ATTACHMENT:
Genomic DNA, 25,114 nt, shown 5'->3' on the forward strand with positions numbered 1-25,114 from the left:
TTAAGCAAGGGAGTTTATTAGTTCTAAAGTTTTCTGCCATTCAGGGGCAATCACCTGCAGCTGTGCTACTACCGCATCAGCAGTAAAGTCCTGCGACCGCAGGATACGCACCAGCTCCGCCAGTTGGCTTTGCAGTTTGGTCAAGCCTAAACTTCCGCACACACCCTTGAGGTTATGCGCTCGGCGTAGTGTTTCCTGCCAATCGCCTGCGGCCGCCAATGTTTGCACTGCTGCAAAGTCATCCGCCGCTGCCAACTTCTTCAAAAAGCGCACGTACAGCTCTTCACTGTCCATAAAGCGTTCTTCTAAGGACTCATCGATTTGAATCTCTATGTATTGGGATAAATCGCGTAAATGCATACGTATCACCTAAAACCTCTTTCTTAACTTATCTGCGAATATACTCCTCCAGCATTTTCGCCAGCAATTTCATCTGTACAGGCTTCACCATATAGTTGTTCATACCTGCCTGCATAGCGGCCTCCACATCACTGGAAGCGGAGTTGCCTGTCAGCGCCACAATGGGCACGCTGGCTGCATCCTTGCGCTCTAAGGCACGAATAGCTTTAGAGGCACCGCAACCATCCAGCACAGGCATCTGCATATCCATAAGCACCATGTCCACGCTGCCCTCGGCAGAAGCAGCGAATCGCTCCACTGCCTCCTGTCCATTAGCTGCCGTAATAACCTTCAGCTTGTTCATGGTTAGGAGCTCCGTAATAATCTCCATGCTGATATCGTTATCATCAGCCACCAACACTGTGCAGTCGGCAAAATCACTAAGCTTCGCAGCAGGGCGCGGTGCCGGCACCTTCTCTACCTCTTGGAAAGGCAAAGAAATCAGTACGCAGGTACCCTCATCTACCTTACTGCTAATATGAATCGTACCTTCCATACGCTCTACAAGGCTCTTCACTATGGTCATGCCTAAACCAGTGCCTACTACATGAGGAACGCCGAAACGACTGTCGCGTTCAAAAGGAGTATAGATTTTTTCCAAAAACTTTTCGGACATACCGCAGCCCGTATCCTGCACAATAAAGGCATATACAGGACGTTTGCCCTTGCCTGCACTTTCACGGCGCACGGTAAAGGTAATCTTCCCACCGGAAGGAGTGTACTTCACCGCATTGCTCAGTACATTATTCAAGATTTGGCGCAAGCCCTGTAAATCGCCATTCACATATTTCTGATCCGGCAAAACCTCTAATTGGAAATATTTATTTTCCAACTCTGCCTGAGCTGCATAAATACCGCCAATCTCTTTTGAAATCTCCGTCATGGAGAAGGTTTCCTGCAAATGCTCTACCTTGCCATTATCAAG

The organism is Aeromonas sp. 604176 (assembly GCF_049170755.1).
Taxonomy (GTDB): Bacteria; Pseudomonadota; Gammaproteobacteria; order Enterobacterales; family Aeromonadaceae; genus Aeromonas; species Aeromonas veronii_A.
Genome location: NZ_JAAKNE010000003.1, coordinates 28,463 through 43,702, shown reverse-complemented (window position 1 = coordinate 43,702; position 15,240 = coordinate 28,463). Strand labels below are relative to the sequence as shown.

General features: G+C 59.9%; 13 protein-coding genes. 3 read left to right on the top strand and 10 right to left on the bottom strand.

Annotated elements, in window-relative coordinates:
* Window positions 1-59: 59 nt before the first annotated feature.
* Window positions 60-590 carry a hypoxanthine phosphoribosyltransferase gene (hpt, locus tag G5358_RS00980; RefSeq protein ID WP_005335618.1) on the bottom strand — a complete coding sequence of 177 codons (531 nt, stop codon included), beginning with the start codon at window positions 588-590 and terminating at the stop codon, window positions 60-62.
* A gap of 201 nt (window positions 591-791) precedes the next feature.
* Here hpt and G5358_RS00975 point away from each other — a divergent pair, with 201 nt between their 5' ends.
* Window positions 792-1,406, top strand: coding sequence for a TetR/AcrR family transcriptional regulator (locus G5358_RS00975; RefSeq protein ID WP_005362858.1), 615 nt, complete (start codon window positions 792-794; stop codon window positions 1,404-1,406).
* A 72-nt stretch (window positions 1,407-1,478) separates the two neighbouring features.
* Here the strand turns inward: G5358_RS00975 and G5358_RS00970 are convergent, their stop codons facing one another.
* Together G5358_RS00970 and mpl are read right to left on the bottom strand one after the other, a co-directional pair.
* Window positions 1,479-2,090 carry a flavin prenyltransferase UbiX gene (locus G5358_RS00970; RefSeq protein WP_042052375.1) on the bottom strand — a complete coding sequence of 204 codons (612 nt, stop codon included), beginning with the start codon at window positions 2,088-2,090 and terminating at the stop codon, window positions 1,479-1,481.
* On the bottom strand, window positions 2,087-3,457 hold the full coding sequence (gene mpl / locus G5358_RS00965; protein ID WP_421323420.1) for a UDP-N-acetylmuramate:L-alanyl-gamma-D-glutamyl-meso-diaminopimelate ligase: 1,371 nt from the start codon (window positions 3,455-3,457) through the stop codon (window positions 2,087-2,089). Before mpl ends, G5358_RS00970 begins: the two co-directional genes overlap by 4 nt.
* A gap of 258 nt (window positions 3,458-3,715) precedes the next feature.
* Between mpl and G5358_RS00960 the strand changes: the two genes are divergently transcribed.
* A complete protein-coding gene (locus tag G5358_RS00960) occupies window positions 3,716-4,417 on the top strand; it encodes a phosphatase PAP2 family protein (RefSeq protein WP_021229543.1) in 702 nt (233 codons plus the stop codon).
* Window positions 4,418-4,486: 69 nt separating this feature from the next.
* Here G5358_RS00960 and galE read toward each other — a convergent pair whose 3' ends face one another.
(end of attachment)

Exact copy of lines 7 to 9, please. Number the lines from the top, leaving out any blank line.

Annotated elements, in window-relative coordinates:
* Window positions 1-59: 59 nt before the first annotated feature.
* Window positions 60-590 carry a hypoxanthine phosphoribosyltransferase gene (hpt, locus tag G5358_RS00980; RefSeq protein ID WP_005335618.1) on the bottom strand — a complete coding sequence of 177 codons (531 nt, stop codon included), beginning with the start codon at window positions 588-590 and terminating at the stop codon, window positions 60-62.